On 14 January 2020 Ofsted released data regarding its latest judgements as of 31 December 2019. Now that 4 months have passed since the introduction of the new Ofsted Inspection Framework, there are sufficient schools to do a meaningful analysis of trends under this new framework.

There is a correlation between deprivation and attainment, but is there one between deprivation and Ofsted’s judgements, and has it changed from previous years?

This article will use the IDACI measure as a measurement of deprivation. IDACI is the official Income Deprivation Affecting Children Index, which measures the proportion of children aged 0-15 who live in income deprived households in each area. The Ofsted data includes this data by dividing the country into 5 quintiles, going from least deprived to most deprived.

This article will also largely consider Ofsted’s Full Inspections only – more details are at the bottom of this article.

This article has considered those inspections which resulted in an Overall Effectiveness judgement of Outstanding, Good, Requires Improvement or Inadequate, for Primary and Secondary schools.

Overall Effectiveness

Firstly, for these 619 schools, what is Ofsted’s Overall Effectiveness judgement? The full details are in the table below:

In headline terms, for primary schools, the chances of getting an Outstanding/Good judgement is 60%, whereas for secondary schools it is 45%.

However, there is also a correlation between deprivation and Requires Improvement/Inadequate.

For Primary Schools,

  • 70% of the least deprived schools get an Outstanding/Good judgement,
  • whereas only 52% of the most deprived schools get this rating.
  • This is a gap of 18%.

For Secondary Schools

  • 70% of the least deprived schools get an Outstanding/Good judgement,
  • whereas only 25% of the most deprived schools get this rating.
  • This is a gap of 45%.

Has this changed?

However, how different is this from what Ofsted has been doing in the past?

Here is the same analysis of these schools, but using their Previous Overall Effectiveness judgement:

It is noticeable that the Overall Effectiveness was much higher in their previous judgements.

  • For Primary schools, 72% of these schools used to have an Outstanding/Good judgement – that is now down to 60%, down 12%.
  • For Secondary schools, 50% of these schools used to have an Outstanding/Good judgement – this is now down to 45%, down 5%.

There previously was a difference in Ofsted Judgements based on the pupils’ deprivation.

For primary schools,

  • 85% of the least deprived schools get an Outstanding/Good judgement (this is now 70%),
  • whereas only 67% of the most deprived schools get this rating (this is now 52%).

For secondary schools

  • 80% of the least deprived schools get an Outstanding/Good judgement (this is now 70%),
  • whereas only 33% of the most deprived schools get this rating (this is now 8%).

IDACI

So it appears that the new Inspection Framework has most adversely affected Primary schools than Secondary schools. But what is the difference in the different IDACI levels?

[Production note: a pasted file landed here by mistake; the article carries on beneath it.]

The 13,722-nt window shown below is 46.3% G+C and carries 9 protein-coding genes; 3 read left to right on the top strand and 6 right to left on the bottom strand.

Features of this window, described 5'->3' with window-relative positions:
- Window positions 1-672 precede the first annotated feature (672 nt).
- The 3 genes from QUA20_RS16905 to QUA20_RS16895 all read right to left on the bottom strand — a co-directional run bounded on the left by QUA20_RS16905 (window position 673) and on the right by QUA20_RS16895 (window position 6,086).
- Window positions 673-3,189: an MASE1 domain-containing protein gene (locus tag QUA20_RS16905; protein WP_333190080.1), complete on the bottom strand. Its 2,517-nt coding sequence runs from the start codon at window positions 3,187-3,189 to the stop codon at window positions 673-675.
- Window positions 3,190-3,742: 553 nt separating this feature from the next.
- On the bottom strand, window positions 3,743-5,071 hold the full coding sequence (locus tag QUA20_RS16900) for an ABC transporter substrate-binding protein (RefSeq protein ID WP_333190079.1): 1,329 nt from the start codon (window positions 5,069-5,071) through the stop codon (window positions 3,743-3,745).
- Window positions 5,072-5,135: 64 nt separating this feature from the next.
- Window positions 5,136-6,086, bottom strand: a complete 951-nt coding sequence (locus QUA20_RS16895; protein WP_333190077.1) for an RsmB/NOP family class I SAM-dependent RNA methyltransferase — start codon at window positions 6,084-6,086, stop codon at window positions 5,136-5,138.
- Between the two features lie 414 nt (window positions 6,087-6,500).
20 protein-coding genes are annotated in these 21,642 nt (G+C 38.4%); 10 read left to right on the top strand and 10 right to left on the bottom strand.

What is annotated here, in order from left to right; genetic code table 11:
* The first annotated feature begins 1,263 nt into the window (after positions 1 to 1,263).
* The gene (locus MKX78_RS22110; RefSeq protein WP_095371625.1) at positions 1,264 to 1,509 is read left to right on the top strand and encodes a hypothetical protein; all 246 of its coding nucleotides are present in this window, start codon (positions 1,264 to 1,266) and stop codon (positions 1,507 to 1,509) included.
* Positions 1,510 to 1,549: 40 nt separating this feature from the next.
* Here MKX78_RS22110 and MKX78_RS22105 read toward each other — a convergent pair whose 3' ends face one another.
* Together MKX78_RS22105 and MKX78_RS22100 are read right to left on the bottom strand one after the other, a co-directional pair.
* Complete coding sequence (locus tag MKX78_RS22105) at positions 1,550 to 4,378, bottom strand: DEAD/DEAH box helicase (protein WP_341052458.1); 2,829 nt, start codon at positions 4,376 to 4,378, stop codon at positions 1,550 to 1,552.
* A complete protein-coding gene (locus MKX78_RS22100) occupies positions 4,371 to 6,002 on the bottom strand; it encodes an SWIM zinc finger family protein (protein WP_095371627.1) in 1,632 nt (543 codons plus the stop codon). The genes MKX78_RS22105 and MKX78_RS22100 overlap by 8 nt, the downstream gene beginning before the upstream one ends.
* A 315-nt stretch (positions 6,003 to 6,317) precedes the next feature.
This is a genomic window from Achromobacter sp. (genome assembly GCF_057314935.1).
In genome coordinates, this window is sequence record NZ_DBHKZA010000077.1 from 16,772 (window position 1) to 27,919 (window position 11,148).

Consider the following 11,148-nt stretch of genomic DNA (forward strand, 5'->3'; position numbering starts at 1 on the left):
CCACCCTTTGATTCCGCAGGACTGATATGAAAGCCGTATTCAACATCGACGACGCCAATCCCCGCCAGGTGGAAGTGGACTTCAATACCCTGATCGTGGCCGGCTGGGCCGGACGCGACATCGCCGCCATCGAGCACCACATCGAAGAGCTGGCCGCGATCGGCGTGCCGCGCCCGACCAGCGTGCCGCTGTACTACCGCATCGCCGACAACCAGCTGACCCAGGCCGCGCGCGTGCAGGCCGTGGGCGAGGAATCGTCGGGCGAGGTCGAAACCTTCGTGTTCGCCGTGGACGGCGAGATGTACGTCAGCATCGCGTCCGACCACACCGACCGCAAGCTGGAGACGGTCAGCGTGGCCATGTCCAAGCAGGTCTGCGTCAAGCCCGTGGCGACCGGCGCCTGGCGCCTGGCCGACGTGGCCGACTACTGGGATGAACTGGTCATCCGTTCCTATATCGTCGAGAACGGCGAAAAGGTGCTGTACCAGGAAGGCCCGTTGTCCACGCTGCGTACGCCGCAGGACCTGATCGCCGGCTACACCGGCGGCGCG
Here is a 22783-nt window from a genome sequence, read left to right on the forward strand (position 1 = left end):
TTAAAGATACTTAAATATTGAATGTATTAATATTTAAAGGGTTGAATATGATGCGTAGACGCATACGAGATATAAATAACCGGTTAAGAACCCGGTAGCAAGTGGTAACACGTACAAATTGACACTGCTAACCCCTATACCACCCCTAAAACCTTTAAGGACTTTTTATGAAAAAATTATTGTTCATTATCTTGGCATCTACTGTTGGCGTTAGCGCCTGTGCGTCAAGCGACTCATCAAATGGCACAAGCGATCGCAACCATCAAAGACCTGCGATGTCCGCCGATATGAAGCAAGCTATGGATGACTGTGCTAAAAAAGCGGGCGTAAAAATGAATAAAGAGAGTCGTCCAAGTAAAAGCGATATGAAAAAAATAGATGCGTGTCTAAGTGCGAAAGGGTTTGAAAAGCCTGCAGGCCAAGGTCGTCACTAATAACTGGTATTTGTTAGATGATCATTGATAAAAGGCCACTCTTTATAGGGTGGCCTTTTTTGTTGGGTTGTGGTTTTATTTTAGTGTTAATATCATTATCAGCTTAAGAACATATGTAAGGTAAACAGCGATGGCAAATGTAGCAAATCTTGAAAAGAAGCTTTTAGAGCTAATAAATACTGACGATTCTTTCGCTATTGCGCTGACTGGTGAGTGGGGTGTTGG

• For primary schools, for the least deprived schools in this sample, the percentage of good schools has gone down by 15%. This is similar to the next quintile and for the most deprived schools.
  • For secondary schools, the percentage of outstanding/good schools in almost all quintiles have gone down by 8%-10%.

So it may appear that all quintiles have gone down roughly similarly (with a few exceptions). However:

  • For primary schools in this sample, for every 1 good/outstanding school in the most deprived areas, there was 1.27 schools in the least deprived areas – now, that figure has increased to 1.34.
  • For secondary schools in this sample, for every 1 good/outstanding school in the most deprived areas, there was 2.40 schools in the least deprived areas – now, that figure has increased to 2.78.

It will be interesting to revisit this analysis with additional Ofsted judgements.

For now, it appears that:

The chance of getting an Outstanding/Good judgement has largely decreased across the board.

There already was a disparity between the various quintiles of deprivation – the fact that it has not widened does not remove it.


Methodology

This article has considered those inspections which were understanding and published in the period 1 September 2019 and 31 December 2019 which resulted in an Overall Effectiveness judgement of Outstanding, Good, Requires Improvement or Inadequate, for Primary and Secondary schools.

This is shown in the Ofsted’s Management Information as of 31 December 2019, using the spreadsheet “All inspections 2019-20”, where column B (Ofsted phase) is Primary or Secondary, and where column Z “Overall effectiveness” is 1, 2, 3 or 4 (i.e. is not 9).

  • This largely excludes inspections of already good schools under Section 8 which don’t convert into a full Section 5 inspection, as these judgements are narrative and don’t result in an Overall Effectiveness judgement.
  • It also excludes Monitoring visits of Requires Improvement and Inadequate schools under Section 8, which also do not result in an Overall Effectiveness judgement.
  • It also excludes Nursery, PRUs and Special Schools, as there have been too few inspections to make a meaningful sample.

Related Links

Thank you for reading this article.

For other articles, please look at:

3 Comments

Leave a Reply

Your email address will not be published. Required fields are marked *